Companies that engage in shared value (SV) creation pursue business and social goals related to the economies and societal conditions in the communities where they operate. Incorporating shared value into operating practices allows firms to innovate, launch new products, and expand into new markets. The SV concept redefines the meaning of productivity. The companies in the hospitality industry can create SV for stakeholders through improved relationships (Camilleri, 2015). However, social and business outcomes may differ for stakeholders, creating dilemmas instead of solutions (Crane et al., 2014). This paper looks at the SV practices by Marriott International (MI); it describes SV practices and concludes by critiquing the SV approach by MI as contributing to successful business and social outcomes.

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While numerous hotel chains have limited practices and policies for creating SV, MI has implemented SV practices in the areas of employment, human rights, environment, supply chain, and conduct (Gardetti &Torres, 2017, n.p.). Customers, employees, local communities and shareholders are beneficiaries (Gardetti &Torres, 2017). The hotel’s value-creating practices include capacity building for nature conservation in local communities, education and training, and investments in infrastructure development. These practices partly follow the agenda of World Travel and Tourism Council. Additionally, MI cooperates with organizations like the International Union for Conservation of Nature (IUCN, 2017). Thus, in Thailand, MI utilized own resources to improve the conditions for conservation at resort sites. The hotel’s employees and customers were engaged in the solutions to environmental concerns (IUCN, 2017). In the perspective of hotel management, the SV engagement creates resiliency and therefore improves competitive advantage (IUCN, 2017). Moreover, these SV practices contribute to raising awareness about environmental issues and build dialogue (Camilleri, 2015), The engagement in SV further brings social and environmental value to the level of strategy (Crane et al., 2014).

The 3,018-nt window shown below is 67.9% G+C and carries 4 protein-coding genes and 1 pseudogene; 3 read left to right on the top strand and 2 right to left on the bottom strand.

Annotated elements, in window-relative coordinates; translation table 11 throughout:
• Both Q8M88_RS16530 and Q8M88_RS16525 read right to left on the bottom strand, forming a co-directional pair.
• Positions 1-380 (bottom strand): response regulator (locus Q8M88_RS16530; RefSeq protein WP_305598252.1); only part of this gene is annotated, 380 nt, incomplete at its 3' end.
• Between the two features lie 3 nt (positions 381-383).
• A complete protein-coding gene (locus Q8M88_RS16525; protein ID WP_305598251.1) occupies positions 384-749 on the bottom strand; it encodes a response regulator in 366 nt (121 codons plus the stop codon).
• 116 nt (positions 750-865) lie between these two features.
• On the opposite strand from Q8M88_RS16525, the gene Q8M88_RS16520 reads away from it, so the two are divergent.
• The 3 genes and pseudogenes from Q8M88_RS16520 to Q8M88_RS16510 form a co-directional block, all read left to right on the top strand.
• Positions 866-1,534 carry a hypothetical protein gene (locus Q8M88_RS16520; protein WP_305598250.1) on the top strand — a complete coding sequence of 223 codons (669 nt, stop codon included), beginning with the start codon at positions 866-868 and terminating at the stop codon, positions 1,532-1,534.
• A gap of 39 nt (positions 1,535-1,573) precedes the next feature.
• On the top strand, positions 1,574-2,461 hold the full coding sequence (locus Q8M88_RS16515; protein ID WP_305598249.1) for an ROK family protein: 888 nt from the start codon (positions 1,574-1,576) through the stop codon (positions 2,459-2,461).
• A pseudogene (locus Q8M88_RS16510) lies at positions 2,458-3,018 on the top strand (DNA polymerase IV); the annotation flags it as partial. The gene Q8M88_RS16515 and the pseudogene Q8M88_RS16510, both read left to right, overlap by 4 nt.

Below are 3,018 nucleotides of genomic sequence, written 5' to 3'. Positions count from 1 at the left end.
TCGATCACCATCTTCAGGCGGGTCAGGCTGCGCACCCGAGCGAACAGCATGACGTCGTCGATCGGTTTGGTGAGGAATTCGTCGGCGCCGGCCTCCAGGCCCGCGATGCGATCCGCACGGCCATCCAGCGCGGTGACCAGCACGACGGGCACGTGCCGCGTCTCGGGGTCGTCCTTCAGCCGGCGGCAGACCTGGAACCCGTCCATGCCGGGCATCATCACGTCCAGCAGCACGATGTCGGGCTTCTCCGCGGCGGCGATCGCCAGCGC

MI actively invests in vocational training and education programs that build value for local communities. In 2017, MI implemented a youth empowerment program in Thailand. The program comprises practical trainings at 400 vocational schools, where school-aged children can complete certified education at the Marriott Pre-Vocational Hospitality School (Marriott Stories, 2017). The company covers the costs of education, learning materials, and salaries (Marriott Stories, 2017). The SV practice consists in an innovative approach that improves local conditions and human resources (Camilleri, 2015). Furthermore, the practice ensures value for customers as the hotel’s spa products are produced with the lemongrass harvested on the Thai farms (Marriott Stories, 2017).

MI created SV for numerous stakeholders, and the value-creating process involved building relationships with the stakeholders in local communities that impact the operational strategy (Camilleri, 2015). The practices by MI further redefined productivity, mainly successful social outcomes like relationships with local communities are now linked to business outcomes.
With the implemented practices in nature conservation and pre-vocational training in Thailand, MI achieved business and social objectives that mattered for continued operations.

The applied SV’s outcomes include overcoming constrains to competitive operations, mainly the lack of conservation at resort sites. Also, the outcomes include an increase in social and economic value; adopting innovative approaches to solving issues while expanding markets and enhancing products; and building awareness about how social issues can be resolved with corporate initiatives (Camilleri, 2015). These SV outcomes are an improvement on mass-produced products such as resorts that ignore the perspectives of stakeholders. However, the tensions between social and economic goals are possible, for example Thai communities may prefer different solutions to environmental and social issues. Still, the partnerships by MI did not produce dilemmas and the interests of stakeholders and the corporation were discussed before implementing SV practices (Crane et al., 2014; Marriott Stories, 2017). For instance, the value of the destinations provided to customers increased because of the investments in nature conservation and training people in local communities. In sum, MI successfully created shared value for the corporation and its stakeholders like customers, employees and local community, ensuring beneficial outcomes for the corporation and society.